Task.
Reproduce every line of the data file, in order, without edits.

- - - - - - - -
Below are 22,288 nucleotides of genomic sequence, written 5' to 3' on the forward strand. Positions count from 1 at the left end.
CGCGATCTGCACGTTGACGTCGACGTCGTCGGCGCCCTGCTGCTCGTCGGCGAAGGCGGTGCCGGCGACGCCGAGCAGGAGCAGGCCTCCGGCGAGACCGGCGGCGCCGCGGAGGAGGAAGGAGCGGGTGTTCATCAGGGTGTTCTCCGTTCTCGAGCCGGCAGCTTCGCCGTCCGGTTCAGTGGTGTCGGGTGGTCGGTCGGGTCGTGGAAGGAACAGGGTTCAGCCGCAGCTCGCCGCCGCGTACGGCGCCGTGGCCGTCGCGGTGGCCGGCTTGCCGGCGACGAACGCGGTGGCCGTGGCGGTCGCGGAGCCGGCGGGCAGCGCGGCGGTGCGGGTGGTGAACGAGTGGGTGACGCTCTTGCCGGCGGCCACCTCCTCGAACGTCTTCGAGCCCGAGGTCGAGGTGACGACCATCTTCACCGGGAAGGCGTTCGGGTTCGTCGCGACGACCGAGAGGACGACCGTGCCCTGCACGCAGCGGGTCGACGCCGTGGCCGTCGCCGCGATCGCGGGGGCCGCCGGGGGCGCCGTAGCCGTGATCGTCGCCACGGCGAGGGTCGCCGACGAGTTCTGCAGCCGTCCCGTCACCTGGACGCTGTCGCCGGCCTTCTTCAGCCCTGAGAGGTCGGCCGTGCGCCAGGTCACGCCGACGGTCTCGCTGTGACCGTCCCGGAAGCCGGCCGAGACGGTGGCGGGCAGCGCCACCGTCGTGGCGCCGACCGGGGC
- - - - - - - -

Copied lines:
Below are 22,288 nucleotides of genomic sequence, written 5' to 3' on the forward strand. Positions count from 1 at the left end.
CGCGATCTGCACGTTGACGTCGACGTCGTCGGCGCCCTGCTGCTCGTCGGCGAAGGCGGTGCCGGCGACGCCGAGCAGGAGCAGGCCTCCGGCGAGACCGGCGGCGCCGCGGAGGAGGAAGGAGCGGGTGTTCATCAGGGTGTTCTCCGTTCTCGAGCCGGCAGCTTCGCCGTCCGGTTCAGTGGTGTCGGGTGGTCGGTCGGGTCGTGGAAGGAACAGGGTTCAGCCGCAGCTCGCCGCCGCGTACGGCGCCGTGGCCGTCGCGGTGGCCGGCTTGCCGGCGACGAACGCGGTGGCCGTGGCGGTCGCGGAGCCGGCGGGCAGCGCGGCGGTGCGGGTGGTGAACGAGTGGGTGACGCTCTTGCCGGCGGCCACCTCCTCGAACGTCTTCGAGCCCGAGGTCGAGGTGACGACCATCTTCACCGGGAAGGCGTTCGGGTTCGTCGCGACGACCGAGAGGACGACCGTGCCCTGCACGCAGCGGGTCGACGCCGTGGCCGTCGCCGCGATCGCGGGGGCCGCCGGGGGCGCCGTAGCCGTGATCGTCGCCACGGCGAGGGTCGCCGACGAGTTCTGCAGCCGTCCCGTCACCTGGACGCTGTCGCCGGCCTTCTTCAGCCCTGAGAGGTCGGCCGTGCGCCAGGTCACGCCGACGGTCTCGCTGTGACCGTCCCGGAAGCCGGCCGAGACGGTGGCGGGCAGCGCCACCGTCGTGGCGCCGACCGGGGC